For many, Streep’s “presence in a film is an endorsement that says to the ticket buyers that you’re not going to be cheated,” Basinger says. “That is what stardom has come down to -- value for your money.”

“Mamma Mia” producer Gary Goetzman says, “There’s such respect out there for her, that when she does anything close to being a mainstream movie, she classes it up.”

And as consumers yearn for comfort, reassurance and escape during this economic downturn, Streep has never been more appealing, says Jane Buckingham, a marketing consultant and expert in youth culture who has advised numerous studios.

“We’re all sort of looking for that mother figure that we wish we had when times are tough, especially Generation X, who didn’t have the parents we wish we had.” Buckingham says the mother-daughter tale in “Mamma Mia” made Streep “relevant” to the under-25 set.

Even as she does more mainstream fare, Streep remains exacting in her artistic standards, a perfectionist, notes Nora Ephron, director of “Julie & Julia,” recalling how the 5-foot-6 Streep insisted that she was going to be 6-foot-2 in the film, like the real Child. “I didn’t know how she was going to do it,” Ephron says. “For me, she didn’t have to be 6-foot-2. But for her, she had to be 6-foot-2. For me, she needed to be Meryl Streep playing Julia Child. But for Meryl, everything was about her height.”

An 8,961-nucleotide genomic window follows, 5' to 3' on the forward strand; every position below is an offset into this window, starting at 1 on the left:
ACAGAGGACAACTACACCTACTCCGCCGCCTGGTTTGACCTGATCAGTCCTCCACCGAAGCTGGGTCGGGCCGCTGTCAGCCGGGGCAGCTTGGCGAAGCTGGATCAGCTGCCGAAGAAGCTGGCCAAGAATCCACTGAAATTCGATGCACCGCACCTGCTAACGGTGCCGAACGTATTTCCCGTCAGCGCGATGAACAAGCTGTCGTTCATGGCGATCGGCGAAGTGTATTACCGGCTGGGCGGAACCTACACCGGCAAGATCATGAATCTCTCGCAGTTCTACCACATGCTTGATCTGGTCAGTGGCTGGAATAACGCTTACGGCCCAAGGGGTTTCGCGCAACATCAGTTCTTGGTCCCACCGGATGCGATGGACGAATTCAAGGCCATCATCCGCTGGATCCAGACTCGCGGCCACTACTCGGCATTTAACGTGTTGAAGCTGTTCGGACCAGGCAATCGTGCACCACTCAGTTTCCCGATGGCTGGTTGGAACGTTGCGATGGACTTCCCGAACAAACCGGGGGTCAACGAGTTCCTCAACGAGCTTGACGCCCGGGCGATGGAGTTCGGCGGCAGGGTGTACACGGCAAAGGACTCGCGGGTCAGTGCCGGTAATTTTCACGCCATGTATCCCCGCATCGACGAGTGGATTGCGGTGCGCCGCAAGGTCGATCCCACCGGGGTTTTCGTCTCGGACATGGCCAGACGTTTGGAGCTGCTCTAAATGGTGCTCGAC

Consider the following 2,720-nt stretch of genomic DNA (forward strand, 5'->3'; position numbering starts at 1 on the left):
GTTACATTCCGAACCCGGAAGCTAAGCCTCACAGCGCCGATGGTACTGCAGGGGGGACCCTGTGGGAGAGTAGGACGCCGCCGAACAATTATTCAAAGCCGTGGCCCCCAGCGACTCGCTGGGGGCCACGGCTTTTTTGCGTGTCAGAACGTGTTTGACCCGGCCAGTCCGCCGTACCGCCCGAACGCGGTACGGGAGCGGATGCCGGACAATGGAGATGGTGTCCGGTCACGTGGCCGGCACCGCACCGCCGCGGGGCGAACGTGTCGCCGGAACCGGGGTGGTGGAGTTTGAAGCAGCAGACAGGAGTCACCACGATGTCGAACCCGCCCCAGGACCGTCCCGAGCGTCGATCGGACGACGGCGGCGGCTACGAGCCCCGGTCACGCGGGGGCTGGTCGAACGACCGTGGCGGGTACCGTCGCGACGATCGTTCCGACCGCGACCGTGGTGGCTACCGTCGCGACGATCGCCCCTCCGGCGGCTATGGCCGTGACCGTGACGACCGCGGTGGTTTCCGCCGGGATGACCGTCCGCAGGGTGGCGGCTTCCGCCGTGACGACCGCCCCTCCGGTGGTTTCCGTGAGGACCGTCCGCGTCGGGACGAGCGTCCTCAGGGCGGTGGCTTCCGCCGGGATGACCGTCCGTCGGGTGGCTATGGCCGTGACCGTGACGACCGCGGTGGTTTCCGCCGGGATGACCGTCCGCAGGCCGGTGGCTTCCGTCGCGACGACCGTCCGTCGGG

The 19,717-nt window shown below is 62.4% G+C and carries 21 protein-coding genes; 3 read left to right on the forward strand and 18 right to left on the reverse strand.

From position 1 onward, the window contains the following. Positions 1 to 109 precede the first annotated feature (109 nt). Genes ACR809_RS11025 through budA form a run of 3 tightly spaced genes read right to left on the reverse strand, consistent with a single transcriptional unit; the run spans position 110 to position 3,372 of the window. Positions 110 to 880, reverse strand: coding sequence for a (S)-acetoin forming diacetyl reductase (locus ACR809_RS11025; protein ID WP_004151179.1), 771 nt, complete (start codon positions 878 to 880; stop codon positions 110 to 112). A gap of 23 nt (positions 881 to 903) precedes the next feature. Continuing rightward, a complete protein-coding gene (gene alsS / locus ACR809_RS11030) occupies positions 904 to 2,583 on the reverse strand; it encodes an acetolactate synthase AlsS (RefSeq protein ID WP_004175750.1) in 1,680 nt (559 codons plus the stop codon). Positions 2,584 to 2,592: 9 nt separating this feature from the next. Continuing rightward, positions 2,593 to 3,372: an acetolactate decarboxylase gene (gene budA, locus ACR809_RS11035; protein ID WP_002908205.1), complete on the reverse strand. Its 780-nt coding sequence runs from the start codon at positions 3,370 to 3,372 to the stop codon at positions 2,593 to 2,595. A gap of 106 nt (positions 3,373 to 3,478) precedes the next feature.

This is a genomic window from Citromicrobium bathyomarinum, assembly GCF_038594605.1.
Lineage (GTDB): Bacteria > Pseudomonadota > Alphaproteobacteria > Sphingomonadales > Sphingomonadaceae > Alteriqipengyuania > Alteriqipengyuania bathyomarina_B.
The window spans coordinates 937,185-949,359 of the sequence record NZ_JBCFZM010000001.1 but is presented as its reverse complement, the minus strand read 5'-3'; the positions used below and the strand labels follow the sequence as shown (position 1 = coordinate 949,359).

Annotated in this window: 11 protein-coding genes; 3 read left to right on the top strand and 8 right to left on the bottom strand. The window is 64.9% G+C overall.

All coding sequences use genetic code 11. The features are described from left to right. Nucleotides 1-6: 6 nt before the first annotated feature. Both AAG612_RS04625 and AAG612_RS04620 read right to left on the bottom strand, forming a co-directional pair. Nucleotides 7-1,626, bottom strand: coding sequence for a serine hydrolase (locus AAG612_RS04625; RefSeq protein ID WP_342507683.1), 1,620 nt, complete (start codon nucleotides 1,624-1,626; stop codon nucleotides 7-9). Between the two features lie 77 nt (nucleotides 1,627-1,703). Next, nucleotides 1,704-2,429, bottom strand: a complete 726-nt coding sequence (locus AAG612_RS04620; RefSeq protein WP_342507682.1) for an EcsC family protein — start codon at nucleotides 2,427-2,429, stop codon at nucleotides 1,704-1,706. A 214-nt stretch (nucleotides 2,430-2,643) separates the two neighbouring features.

Until recently Streep was primarily known for her mastery of accents and dramatic sweep, but she did make a stab at comedies in the early 1990s, appearing in “Death Becomes Her,” “She-Devil,” and “Postcards from the Edge.” Dealing with topics such as plastic surgery and drug addiction, these comedies alienated some of her core constituency.

“A lot of it was painful comedy, very punishing for the female presences,” Basinger says.

Streep declined to comment for this article, but last year pointed out that three of her four latest movies (“Mamma Mia”, “Julie and Julia”, and the upcoming comedy “It’s Complicated”) were directed by women, and all her box-office hits were championed by female movie executives or producers.